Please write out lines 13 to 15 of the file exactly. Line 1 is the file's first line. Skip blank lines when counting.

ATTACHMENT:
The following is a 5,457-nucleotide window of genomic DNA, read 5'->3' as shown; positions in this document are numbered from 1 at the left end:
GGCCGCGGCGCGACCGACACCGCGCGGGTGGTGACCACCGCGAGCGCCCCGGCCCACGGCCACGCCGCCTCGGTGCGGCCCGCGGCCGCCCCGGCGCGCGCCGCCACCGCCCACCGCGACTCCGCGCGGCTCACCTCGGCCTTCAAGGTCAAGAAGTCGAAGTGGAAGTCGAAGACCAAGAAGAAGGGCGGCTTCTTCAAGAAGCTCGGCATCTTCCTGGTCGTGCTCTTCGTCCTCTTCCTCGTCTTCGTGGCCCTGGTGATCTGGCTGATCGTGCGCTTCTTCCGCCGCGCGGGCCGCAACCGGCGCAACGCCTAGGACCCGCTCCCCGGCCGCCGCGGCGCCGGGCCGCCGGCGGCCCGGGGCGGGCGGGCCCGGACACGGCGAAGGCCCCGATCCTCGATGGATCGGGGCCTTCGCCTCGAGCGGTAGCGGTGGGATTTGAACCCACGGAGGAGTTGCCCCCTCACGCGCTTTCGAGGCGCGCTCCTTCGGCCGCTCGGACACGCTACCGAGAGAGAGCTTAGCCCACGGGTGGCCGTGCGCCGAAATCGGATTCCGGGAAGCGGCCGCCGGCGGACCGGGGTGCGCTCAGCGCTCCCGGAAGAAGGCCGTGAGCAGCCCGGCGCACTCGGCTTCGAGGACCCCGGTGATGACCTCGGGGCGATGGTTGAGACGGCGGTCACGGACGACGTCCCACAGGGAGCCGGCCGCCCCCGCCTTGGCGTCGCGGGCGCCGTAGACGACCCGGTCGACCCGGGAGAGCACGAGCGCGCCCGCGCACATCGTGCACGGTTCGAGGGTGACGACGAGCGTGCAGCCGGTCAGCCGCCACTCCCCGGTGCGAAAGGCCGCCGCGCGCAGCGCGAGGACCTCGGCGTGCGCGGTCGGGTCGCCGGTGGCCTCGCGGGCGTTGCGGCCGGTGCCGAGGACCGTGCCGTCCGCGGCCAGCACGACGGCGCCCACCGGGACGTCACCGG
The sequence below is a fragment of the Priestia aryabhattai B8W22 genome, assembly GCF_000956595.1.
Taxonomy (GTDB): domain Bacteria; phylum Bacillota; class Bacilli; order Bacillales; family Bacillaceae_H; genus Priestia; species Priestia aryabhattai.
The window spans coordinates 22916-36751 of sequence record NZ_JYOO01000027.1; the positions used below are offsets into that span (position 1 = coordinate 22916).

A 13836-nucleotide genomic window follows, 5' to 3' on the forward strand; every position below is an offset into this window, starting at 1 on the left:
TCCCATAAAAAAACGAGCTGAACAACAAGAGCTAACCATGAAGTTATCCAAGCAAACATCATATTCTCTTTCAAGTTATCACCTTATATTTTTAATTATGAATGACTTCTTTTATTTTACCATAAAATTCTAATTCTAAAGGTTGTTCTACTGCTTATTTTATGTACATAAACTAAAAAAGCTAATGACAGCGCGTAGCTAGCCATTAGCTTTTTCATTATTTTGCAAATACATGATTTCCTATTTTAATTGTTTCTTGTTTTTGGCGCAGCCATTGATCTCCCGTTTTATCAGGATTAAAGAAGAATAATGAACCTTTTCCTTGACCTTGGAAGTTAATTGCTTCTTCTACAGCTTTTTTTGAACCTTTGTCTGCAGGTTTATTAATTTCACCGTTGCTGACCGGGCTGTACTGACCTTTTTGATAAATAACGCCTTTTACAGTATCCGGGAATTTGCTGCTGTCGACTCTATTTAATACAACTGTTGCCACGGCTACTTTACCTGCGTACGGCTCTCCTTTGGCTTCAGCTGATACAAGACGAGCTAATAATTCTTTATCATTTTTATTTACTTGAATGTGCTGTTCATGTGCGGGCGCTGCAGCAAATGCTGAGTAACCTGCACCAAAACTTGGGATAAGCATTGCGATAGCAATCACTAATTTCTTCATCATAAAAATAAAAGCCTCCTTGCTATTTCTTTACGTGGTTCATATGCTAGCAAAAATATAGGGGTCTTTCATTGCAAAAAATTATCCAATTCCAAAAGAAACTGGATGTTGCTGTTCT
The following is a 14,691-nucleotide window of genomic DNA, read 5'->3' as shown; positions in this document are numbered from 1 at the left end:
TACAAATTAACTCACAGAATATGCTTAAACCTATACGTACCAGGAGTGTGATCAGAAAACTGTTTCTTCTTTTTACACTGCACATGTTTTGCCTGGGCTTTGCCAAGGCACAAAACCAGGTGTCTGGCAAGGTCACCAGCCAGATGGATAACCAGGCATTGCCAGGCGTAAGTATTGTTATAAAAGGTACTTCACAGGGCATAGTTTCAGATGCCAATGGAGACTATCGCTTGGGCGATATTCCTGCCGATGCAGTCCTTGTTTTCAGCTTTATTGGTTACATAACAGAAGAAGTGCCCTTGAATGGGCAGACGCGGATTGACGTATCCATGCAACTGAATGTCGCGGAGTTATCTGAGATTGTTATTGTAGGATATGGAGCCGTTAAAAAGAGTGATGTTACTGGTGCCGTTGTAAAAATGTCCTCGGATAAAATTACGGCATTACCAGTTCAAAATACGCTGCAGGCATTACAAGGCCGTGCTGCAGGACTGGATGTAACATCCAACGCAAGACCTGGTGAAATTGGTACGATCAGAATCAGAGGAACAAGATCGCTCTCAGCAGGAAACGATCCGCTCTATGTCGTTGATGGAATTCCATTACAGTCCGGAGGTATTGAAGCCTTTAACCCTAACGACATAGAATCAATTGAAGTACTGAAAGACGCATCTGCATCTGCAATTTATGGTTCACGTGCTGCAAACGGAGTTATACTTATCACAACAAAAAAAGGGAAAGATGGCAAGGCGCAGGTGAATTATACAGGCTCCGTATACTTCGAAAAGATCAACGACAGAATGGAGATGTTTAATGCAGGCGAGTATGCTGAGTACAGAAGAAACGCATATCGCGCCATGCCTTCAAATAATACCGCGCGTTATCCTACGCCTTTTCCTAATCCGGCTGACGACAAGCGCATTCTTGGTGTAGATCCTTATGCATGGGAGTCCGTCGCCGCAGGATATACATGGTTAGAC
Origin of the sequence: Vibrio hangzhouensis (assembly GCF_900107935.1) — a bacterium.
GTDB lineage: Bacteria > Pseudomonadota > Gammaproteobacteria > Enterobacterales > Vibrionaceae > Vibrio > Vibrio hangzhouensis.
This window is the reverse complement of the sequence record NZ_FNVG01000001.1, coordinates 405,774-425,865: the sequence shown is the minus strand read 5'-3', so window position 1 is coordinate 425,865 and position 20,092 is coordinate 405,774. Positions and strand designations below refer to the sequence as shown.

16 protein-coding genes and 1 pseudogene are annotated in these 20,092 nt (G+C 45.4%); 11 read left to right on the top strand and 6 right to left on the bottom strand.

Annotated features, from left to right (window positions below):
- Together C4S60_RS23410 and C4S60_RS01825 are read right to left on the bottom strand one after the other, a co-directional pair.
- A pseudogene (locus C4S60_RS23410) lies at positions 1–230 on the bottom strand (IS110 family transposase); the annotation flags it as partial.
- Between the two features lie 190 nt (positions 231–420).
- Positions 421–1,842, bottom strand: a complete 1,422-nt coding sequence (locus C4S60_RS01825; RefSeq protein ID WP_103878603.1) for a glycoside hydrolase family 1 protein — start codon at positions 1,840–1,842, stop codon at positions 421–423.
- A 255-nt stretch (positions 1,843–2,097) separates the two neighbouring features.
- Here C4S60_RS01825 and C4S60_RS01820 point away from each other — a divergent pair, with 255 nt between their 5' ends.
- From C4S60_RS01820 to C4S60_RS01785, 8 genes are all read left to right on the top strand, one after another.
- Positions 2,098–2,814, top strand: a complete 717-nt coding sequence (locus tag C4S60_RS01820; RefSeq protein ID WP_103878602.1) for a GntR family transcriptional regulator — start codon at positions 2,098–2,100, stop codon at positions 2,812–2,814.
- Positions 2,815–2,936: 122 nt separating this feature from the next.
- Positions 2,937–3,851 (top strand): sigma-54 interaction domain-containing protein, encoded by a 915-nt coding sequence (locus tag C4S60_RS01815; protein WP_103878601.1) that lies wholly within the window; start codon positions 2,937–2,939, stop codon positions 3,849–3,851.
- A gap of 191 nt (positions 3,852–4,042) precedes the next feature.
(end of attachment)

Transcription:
16 protein-coding genes and 1 pseudogene are annotated in these 20,092 nt (G+C 45.4%); 11 read left to right on the top strand and 6 right to left on the bottom strand.

Annotated features, from left to right (window positions below):
- Together C4S60_RS23410 and C4S60_RS01825 are read right to left on the bottom strand one after the other, a co-directional pair.